Kristin’s farm-to-consumer model fills in food supply gaps at a critical time

Discussion
Photos: Kristin's Farm Stand
May 05, 2020
Kristin Varela

The direct-to-consumer food market is in constant motion, but during this unprecedented COVID-period, staying on top of the ball requires the nimbleness of a circus acrobat.

Kristin’s Farm Stand, is a full vertically integrated farm that grows, raises, harvests, packs and then delivers local, regeneratively raised pastured proteins and soil-grown veggies directly to our customers’ homes. Since 2018, our goal has been to operate under a level of trust and transparency that’s missing in much of today’s food supply chain by directly supplying nutritionally dense, healthy and safe foods.

We have seen a steady increase in our business since its founding as more consumers make the connection between food and their health. This increased significantly with COVID as more people started utilizing grocery deliveries. When the news dropped that many large commercial meat processors would be closing, growth jumped even further. Since then, there have been orders for the processors to remain open, and then next, the buzz of a potential union strike.

We’re poised to handle this upheaval as we only work with locally operated small-town meat processors. With the recent toilet paper hoarding fiasco still fresh in many American’s minds, however, even the mere suggestion of another possible shortage (this time food-related) causes immediate consumer anxiety and stockpiling.

Our staff had to start fielding many phone calls regarding this issue and pivot to plan for more protein packing and no-contact door-to-door deliveries that greatly extends the workload.

Our sanitization protocol has to be on point at all times, with GAP (Good Agricultural Practices) certification verifying that our products are packed, handled and stored safely. Additionally, we implemented additional new COVID delivery protocols, including mask wearing for our drivers, hand sanitization between every stop and more.

Communicating all of this to our customers was a public relations dance designed to be equally assuring and empathetic without raising anxiety levels.

As a small but growing business, we’re in a unique position to be able to help fill in the food supply gaps where the large commercial chain shows instability. We’re able to move quickly and take swift action while the COVID fulcrum is in constant motion. We aim to be the consistent source our customers can rely on for local, safe and healthy foods both now and after our economy settles back into a new normal.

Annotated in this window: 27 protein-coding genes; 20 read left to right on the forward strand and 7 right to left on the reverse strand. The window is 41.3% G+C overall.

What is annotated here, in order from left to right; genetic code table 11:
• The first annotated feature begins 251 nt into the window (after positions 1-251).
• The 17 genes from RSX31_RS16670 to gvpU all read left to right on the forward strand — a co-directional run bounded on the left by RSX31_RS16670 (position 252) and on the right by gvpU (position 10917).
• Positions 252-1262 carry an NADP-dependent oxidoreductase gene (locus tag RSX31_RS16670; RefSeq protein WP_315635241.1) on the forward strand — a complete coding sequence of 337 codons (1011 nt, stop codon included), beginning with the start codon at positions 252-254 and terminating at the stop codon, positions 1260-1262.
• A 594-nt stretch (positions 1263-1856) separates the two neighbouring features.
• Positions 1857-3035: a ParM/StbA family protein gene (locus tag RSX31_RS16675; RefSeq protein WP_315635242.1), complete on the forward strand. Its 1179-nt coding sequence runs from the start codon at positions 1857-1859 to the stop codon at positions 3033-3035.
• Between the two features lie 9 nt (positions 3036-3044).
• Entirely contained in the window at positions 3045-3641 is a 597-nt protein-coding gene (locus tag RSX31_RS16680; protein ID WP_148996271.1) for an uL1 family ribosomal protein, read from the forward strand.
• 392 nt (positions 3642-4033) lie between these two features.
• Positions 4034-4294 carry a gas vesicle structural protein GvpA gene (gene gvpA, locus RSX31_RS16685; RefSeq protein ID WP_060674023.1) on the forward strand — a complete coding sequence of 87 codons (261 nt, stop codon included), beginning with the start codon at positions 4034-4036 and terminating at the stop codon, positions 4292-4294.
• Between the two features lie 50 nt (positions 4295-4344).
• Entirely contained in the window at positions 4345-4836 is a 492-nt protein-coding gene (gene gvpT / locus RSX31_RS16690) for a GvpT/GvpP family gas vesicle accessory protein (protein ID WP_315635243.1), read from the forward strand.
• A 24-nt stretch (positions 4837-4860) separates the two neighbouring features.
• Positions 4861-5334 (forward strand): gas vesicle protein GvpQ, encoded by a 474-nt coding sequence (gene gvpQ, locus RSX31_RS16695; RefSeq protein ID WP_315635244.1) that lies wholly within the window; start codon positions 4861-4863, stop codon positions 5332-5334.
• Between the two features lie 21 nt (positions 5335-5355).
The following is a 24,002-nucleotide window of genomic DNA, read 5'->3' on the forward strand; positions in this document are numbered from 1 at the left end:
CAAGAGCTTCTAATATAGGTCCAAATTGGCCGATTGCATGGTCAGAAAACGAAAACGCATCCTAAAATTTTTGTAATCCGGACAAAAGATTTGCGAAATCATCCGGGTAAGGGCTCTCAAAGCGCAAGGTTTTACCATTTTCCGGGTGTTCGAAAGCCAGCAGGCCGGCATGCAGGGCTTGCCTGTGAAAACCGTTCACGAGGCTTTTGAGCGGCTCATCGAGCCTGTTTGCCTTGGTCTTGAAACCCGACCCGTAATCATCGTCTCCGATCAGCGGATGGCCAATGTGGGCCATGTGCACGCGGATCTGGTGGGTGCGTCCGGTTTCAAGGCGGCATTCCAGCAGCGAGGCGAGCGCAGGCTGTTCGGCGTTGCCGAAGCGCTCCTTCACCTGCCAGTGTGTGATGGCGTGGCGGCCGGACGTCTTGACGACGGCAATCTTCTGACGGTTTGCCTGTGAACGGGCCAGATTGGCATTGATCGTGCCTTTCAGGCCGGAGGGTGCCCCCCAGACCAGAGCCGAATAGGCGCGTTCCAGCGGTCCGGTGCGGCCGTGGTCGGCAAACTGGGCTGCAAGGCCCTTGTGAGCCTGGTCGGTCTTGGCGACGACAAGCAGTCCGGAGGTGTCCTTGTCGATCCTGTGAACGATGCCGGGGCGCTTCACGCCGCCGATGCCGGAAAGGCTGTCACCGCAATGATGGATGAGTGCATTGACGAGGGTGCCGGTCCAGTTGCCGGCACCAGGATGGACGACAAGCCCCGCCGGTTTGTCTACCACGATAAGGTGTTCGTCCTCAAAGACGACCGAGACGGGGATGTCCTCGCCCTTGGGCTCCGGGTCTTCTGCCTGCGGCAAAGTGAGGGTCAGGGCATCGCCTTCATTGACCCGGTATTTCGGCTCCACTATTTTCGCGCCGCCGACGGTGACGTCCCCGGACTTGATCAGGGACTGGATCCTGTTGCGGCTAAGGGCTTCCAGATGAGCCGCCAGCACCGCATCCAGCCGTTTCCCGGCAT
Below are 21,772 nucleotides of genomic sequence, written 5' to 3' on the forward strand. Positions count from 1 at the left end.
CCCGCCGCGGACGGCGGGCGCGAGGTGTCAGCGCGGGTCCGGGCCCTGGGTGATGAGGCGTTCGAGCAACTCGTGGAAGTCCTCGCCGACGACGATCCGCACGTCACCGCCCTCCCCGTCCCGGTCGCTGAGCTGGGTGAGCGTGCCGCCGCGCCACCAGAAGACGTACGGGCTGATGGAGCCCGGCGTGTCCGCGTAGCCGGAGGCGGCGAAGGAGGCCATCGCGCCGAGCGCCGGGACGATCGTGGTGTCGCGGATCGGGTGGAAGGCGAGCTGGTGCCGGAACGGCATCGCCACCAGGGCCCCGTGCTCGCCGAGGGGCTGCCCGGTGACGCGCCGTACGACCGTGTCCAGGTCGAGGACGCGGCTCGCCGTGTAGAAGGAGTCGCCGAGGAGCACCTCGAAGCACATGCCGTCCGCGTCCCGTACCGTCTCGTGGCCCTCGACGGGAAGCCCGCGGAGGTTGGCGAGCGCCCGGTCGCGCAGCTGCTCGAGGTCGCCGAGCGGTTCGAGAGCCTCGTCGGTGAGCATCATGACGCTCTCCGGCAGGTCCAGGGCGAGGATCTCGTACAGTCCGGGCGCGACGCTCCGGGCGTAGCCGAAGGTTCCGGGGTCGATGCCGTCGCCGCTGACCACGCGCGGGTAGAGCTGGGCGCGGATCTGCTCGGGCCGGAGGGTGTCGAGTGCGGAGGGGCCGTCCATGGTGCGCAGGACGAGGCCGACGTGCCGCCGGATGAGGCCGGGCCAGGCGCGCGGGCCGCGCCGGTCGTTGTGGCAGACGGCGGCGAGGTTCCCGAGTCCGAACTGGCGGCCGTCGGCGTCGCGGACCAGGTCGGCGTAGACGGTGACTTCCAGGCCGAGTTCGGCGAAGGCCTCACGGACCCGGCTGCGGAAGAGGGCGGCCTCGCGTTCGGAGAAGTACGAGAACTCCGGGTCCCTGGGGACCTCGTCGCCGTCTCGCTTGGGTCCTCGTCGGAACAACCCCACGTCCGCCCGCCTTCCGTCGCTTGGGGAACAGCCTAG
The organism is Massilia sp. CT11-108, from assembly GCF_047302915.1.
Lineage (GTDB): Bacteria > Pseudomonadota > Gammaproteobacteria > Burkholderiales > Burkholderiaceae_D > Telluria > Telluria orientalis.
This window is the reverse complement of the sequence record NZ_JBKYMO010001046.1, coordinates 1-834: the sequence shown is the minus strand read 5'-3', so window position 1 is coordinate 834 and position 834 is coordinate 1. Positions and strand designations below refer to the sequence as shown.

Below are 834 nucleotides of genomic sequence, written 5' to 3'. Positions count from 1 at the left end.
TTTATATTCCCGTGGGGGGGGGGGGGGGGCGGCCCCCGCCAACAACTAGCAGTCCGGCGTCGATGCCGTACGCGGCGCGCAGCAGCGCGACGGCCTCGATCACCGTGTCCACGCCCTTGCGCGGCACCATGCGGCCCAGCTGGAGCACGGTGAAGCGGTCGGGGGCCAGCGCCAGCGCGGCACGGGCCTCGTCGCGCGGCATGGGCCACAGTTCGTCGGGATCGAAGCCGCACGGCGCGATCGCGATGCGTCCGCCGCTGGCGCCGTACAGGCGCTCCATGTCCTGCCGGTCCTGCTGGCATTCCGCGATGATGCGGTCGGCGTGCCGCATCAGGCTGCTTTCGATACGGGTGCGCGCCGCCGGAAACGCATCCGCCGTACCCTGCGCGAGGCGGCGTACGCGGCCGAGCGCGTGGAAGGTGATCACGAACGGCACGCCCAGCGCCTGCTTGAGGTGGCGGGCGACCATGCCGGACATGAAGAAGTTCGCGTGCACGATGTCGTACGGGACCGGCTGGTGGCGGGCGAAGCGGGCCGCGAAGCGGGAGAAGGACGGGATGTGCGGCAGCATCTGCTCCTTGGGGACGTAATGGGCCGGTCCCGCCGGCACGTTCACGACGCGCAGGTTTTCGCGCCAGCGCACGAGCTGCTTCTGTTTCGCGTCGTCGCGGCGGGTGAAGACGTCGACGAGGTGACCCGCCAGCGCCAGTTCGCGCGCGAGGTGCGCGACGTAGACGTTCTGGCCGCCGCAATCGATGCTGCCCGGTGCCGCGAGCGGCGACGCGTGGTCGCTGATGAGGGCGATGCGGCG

DISCUSSION QUESTIONS: How can consumer-direct brands and retailers stay lithe and nimble during the COVID-period? What supply chain and other practices developed in response to the challenge do you think will prove helpful once the virus is under better control?

Please practice The RetailWire Golden Rule when submitting your comments.
Braintrust
"A huge spike in online grocery delivery orders as a result of COVID-19 has created a prime opportunity for companies to launch or accelerate direct-to-consumer orders."
"This is an outstanding example of why and how small businesses can thrive. Well done!"
"A lot of these businesses are very nimble and able to cope with the challenges. As a result, they will emerge much stronger and with higher customer numbers."

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24 Comments on "Kristin’s farm-to-consumer model fills in food supply gaps at a critical time"


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Neil Saunders
BrainTrust

As more shoppers look beyond traditional retailers, consumer-direct brands are coming into their own during this crisis. In many ways, the crisis has tested them – in terms of logistics, safety, communication, and so forth. But a lot of these businesses are very nimble and able to cope with the challenges. As a result, they will emerge much stronger and with higher customer numbers.

Kristin Varela
Guest
4 months 14 days ago

While the vertical growth can feel scary at the moment, I’m excited and curious to see how consumer behavior is modified on the other side of all of this.

Neil Saunders
BrainTrust

Really pleased the business is going well! Good for you! 🙂

Richard Hernandez
BrainTrust

As discussed yesterday, D2C businesses need to really consider upgrades in supply chain (product, delivery, etc.) because I believe customers’ demand for their products (because of normal supply chain complications that major chains are experiencing) will continue to increase post-pandemic.

Kristin Varela
Guest
4 months 14 days ago